Cruisers Forum
 


Join CruisersForum Today

Reply
 
Thread Tools Rate Thread Display Modes
Old 17-03-2010, 14:51   #1
Registered User

Join Date: Mar 2010
Location: Vancouver, BC
Boat: Still dreaming... and saving.
Posts: 4
Radio Procedure

I came across a clock on the Chelsea website called the Radio Room Clock that shows special times of the day for radio silence. It states:

"The sinking of the Titanic resulted in the Radio Act of 1912, requiring 24-hour radio watches at sea. The disaster also led to a clock design featuring two 3 minute periods marked in red to mark a silent period when only emergency radio messages could be transmitted. Two green markings designate silent periods during which time one would listen for coastal distress signals."

Is this still the case? Or does VHF Channel 16 replace this?
__________________

__________________
trevpage is offline   Reply With Quote
Old 17-03-2010, 15:06   #2
Registered User
 
James S's Avatar

Cruisers Forum Supporter

Join Date: May 2008
Location: Yemen & Lebanon... the sailboat is in Lebenon, the dhow is in Yemen
Boat: 1978 CT48 & 65ft Cargo Dhow
Posts: 5,816
Images: 139
Welcome to the forum trev.
Thats an interesting post...cant wait to see the replies.
__________________

__________________
James
S/V Arctic Lady
I love my boat, I can't afford not to!
James S is offline   Reply With Quote
Old 17-03-2010, 15:18   #3
Senior Cruiser
 
idpnd's Avatar

Cruisers Forum Supporter

Join Date: Sep 2007
Location: Almería, ES
Boat: Chiquita 46 - Libertalia
Posts: 1,551
AFAIK there's a priority scheme for VHF 16 - no silent periods - and with the advent of DSC, VHF 16 monitoring is no longer compulsory even.

http://www.sailing.org/sailors/1716.php

Quote:
The IMO accepted ISAF’s proposals and the abolition of the compulsory watch on Channel 16 has been postponed indefinitely.
Looks like there's been some back-pedalling on that
__________________
sv Libertalia
idpnd is offline   Reply With Quote
Old 17-03-2010, 17:16   #4
֍֎֍֎֍֎֍֎֍֎

Cruisers Forum Supporter

Join Date: Apr 2006
Posts: 13,055
Trev, as best I recall the silent periods are for HF (high frequency, marine SSB) radios and have nothing to do with VHF on Channel 16.

2182 kHz - Wikipedia, the free encyclopedia

And with the use of EPIRBs, monitoring of 2182 is generally discontinued as well, making the special periods a moot point although some may still observe the tradition.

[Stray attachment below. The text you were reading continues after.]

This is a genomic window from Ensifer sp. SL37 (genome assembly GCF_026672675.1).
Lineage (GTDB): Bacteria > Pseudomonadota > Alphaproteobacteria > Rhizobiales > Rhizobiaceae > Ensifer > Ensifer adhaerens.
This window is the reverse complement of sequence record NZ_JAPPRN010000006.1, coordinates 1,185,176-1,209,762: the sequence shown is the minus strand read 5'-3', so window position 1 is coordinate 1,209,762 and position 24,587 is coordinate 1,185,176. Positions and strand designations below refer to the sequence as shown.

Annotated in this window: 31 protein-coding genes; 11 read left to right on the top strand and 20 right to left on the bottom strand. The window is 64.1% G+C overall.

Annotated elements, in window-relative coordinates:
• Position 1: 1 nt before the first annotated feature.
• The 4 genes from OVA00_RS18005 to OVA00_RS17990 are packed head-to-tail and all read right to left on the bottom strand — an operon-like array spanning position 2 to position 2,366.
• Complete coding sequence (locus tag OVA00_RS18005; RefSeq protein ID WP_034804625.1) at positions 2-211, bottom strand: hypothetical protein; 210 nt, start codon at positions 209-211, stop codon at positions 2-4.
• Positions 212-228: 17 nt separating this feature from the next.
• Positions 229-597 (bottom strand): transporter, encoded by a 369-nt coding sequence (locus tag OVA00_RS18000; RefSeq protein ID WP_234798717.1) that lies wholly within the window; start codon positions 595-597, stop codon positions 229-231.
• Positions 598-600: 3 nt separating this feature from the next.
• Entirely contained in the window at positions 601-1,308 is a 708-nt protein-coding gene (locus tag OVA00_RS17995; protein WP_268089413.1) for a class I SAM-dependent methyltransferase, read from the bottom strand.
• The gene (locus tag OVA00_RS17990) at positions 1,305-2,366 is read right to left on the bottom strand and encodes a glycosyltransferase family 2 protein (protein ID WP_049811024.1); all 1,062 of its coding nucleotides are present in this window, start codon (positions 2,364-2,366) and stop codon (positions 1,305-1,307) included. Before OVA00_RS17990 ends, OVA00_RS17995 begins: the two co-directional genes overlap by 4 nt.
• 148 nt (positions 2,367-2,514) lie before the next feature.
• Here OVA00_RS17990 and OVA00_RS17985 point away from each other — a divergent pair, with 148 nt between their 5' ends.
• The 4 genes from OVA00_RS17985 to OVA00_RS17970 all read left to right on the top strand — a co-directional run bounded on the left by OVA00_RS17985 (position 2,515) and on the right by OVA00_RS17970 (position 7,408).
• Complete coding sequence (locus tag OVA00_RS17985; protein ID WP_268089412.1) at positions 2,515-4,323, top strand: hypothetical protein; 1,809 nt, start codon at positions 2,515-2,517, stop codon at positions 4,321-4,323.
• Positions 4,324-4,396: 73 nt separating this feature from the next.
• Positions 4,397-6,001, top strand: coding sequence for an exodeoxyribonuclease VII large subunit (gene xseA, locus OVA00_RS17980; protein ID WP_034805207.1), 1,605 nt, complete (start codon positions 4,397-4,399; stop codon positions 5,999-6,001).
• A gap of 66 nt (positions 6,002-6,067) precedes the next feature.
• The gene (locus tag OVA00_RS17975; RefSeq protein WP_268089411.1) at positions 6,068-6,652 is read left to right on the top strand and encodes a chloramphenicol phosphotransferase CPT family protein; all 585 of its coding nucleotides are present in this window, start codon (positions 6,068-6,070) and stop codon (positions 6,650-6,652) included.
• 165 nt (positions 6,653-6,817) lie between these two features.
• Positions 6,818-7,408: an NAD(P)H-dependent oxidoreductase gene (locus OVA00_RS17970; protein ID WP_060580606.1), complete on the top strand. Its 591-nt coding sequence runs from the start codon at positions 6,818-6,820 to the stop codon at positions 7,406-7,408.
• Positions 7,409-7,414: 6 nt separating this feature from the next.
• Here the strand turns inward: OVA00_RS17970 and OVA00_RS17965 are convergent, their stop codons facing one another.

__________________
hellosailor is offline   Reply With Quote
Old 17-03-2010, 21:42   #5
Moderator
 
Boracay's Avatar

Cruisers Forum Supporter

Join Date: Feb 2004
Location: Pelican Bay, Great Sandy National Park
Boat: Steel Roberts Offshore 44
Posts: 5,175
Images: 18
Recomended silence...

If my memory is correct from my MROCP exam (fading fast, passed at last) silence periods of 3 minutes on the hour and the half hour are recommended but no longer mandatory.

This would apply on both 2182 kHz and VHF channel 16.

With Marine Rescue in NSW, Oz there might be a bit of chill in the air if one kept on calling on the hour and half hour.
__________________
Rust never sleeps
Boracay Blog.
Boracay is offline   Reply With Quote
Old 18-03-2010, 02:53   #6
Certifiable Refitter/Senior Wannbe
 
Wotname's Avatar

Cruisers Forum Supporter

Join Date: Jan 2008
Location: South of 43 S, Australia
Boat: Van DeStat Super Dogger 31'
Posts: 7,331
From The Australian Marine Radio Operators Handbook (2006), section 3, para 20.

20.1 International regulations no longer require silence periods to be observed on the distress and calling frequencies.

20.2 However, to increase the safety of life at sea in Australia, two three-minute periods of silence should be observed in each hour.

It goes on with more detail and then at

20.5 It is the practice in all Australian waters to observe silence periods on the radiotelephony distress frequencies of either 2182,4125,6215,8291,12290,16420 and VHF channel 16.

and

20.9 Silence periods are not observed on the MF/HF DSC frequencies and VHF DSC channel.

So from that I take it that the ITU has dropped mandatory silence periods but some countries still odserve them
__________________
All men dream: but not equally. Those who dream by night in the dusty recesses of their minds wake in the day to find it was vanity: but the dreamers of the day are dangereous men, for they may act their dreams with open eyes, to make it possible. T.E. Lawrence
Wotname is offline   Reply With Quote
Old 18-03-2010, 06:19   #7
Registered User
 
Jentine's Avatar

Join Date: May 2004
Location: Cruising on the hook
Boat: Beneteau 393, "Blackthorn"
Posts: 744
Images: 5
Quote:
Originally Posted by idpnd View Post
AFAIK there's a priority scheme for VHF 16 - no silent periods - and with the advent of DSC, VHF 16 monitoring is no longer compulsory even.

ISAF : VHF Channel 16 & GMDSS



Looks like there's been some back-pedalling on that
Reading the entire article you quoted, the monitoring of channel 16 is still required on all vessels.

"The IMO accepted ISAF’s proposals and the abolition of the compulsory watch on Channel 16 has been postponed indefinitely."